We had a pretty solid start to our trip on Day 1 (Part I), but things went downhill really fast on Day 2. It’s hard to write about, but backcountry safety and emergency preparedness in the wilderness are so important to me, so I think it’s really important to share when things go wrong. More people than ever have been exploring the backcountry during the pandemic and search and rescue tasks have been way up. Social media has exposed a lot of very beautiful locations, but people don’t always share the challenges that often come along with those experiences. I don’t want to give a false idea of what multi-day thru-hikes are like, so I think it’s really important to share the good along with the bad. In general, my entire 6 day trip to Assiniboine was extremely challenging, but Day 2 was probably one of the worst days I’ve ever had in the backcountry.
On Day 2 we had to go 14km to get to our campsite at Magog Lake. We departed shortly after 8am and it was about 1km to the lake. There’s a short uphill section that takes you partway up the mountainside and from there, it’s another 6km of relatively flat terrain that runs parallel to the lake. The trail traverses in and out of the trees, so we had a pretty good time because large parts of the trail were shaded, and the parts that weren’t shaded offered absolutely gorgeous views of Marvel Lake and the glacier covered mountains at the end of the lake. From the trail, we could just see the tip of Mount Assiniboine peaking out from behind the mountains.
Once the trail reaches the end of the lake, it starts to ascend up to Wonder Pass via a series of switchbacks. We knew the switchbacks would be challenging in the heat, so we planned a nice break before starting them. It was around 11am, so we decided to wait to have lunch and instead has some snacks. I was feeling a little tired, so I mixed myself some electrolytes to help prepare for the climb. We hit a river right before starting the ascent, so we all topped up our bladders and bottles.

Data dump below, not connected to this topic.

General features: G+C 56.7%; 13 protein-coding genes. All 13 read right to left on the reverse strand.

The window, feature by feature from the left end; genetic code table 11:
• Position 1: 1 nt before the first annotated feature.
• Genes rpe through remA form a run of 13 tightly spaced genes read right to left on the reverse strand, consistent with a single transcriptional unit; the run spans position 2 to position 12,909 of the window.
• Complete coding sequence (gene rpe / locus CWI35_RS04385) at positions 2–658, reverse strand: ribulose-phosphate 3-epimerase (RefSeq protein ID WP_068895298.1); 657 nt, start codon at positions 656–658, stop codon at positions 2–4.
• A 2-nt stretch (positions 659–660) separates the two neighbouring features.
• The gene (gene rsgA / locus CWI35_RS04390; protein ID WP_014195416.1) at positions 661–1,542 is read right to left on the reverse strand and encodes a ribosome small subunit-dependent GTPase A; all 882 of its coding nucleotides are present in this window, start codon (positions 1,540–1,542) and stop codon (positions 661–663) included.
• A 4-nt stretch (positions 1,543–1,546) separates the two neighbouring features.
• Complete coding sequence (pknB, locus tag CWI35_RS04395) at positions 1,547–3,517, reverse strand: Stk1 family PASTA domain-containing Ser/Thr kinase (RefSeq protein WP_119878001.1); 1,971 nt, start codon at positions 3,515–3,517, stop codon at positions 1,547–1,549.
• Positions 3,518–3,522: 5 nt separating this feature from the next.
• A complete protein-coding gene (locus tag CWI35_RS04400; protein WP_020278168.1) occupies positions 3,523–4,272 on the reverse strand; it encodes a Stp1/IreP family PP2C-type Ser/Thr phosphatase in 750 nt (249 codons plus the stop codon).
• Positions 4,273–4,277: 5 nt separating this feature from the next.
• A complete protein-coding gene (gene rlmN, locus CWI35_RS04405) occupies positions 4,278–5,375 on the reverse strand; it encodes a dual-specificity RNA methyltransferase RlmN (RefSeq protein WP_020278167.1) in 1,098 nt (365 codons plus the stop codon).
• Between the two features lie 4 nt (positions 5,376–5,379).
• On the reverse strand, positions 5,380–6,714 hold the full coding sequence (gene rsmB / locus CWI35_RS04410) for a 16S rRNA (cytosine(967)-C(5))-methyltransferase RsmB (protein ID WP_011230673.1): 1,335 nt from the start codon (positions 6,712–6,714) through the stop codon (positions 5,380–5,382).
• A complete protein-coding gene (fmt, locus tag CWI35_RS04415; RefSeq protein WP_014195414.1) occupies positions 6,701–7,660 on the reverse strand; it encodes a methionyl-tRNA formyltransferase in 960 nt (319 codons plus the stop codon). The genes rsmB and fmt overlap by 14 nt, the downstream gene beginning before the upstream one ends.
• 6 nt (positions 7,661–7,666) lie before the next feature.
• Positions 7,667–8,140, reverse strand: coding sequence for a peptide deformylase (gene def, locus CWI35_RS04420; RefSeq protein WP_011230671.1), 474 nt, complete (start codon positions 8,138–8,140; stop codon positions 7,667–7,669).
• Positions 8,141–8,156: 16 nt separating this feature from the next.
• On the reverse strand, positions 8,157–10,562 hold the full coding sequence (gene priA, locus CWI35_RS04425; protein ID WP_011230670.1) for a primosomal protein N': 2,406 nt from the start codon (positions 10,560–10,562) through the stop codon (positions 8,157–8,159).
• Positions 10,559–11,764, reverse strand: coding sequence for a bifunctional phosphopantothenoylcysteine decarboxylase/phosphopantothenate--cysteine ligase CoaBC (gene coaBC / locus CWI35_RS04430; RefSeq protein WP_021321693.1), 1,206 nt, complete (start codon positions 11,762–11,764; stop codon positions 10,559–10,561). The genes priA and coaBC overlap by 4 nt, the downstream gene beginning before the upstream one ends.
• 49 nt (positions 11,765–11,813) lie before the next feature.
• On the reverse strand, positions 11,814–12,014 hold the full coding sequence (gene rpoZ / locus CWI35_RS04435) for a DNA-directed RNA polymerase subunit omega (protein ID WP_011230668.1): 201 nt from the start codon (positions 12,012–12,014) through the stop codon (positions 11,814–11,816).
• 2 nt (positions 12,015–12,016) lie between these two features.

I was feeling good as we started the switchbacks, but I was also worried about the others, particularly Lien, who drinks a lot of water on a normal day, much less a really hot one. I told everyone to say if they felt the least bit dizzy or nauseous and that we would stop. But one mistake I think I made was that as we climbed up the switchbacks, I was at the head of the group. We probably should have put a slower hiker at the front, but the trail goes in and out of the trees, so we were stopping for short breaks at every single shady section of the trail, so I didn’t think much of it.
I was one shady section ahead of the group taking a break when the guys called up to me that our other companion, whose name I’ve left out for privacy reasons, was feeling tired and wanted a quick break. I walked back down the trail to see her sitting on the ground leaning against her pack with her eyes closed. This was a bad sign for me and indicated to me that she probably already had heat exhaustion. I quickly mixed her a half litre of electrolytes to try and perk up her energy. The guys seemed pretty sure she’d come around quickly, but honestly for me it was a really bad omen. I’ve had first aid training since I was 16 and have treated 2 other cases of heat exhaustion in the past (1 of which resulted in a seizure), so I just had a really bad feeling.
What I wasn’t prepared for though was how quickly our companion’s health went downhill. Within minutes she was fully lying down on the trail while I continued to give her electrolytes and Brandon gave her energy chews. She kept saying she just needed a few minutes to rest up, but I was not reassured by the fact that she was lying down and knew she was likely already dehydrated and needed more than a few minutes of rest. I booted up my Inreach on the side as a precaution, but the guys wanted to give her more time. This is not unreasonable as you definitely don’t want to call for emergency assistance unless you’re sure you need it.
But shortly after that things really deteriorated and she started having severe muscle cramps in her arms and legs. At first I thought she was having a seizure, but then recognized it as heat cramps and immediately made the SOS call. This is something I hoped never to have to do when I purchased my Inreach, but of course, I also purchased it for this exact scenario. While I was making the call the guys removed her shoes and socks and anything that was creating tightness and started massaging her legs, feet, and arms. This definitely helped with the pain of the cramps, but I knew that in the long term she needed hydration. I poured water over her face and torso to try and cool her down and kept feeding her electrolytes, hoping she would not pass out because I needed to keep giving her water.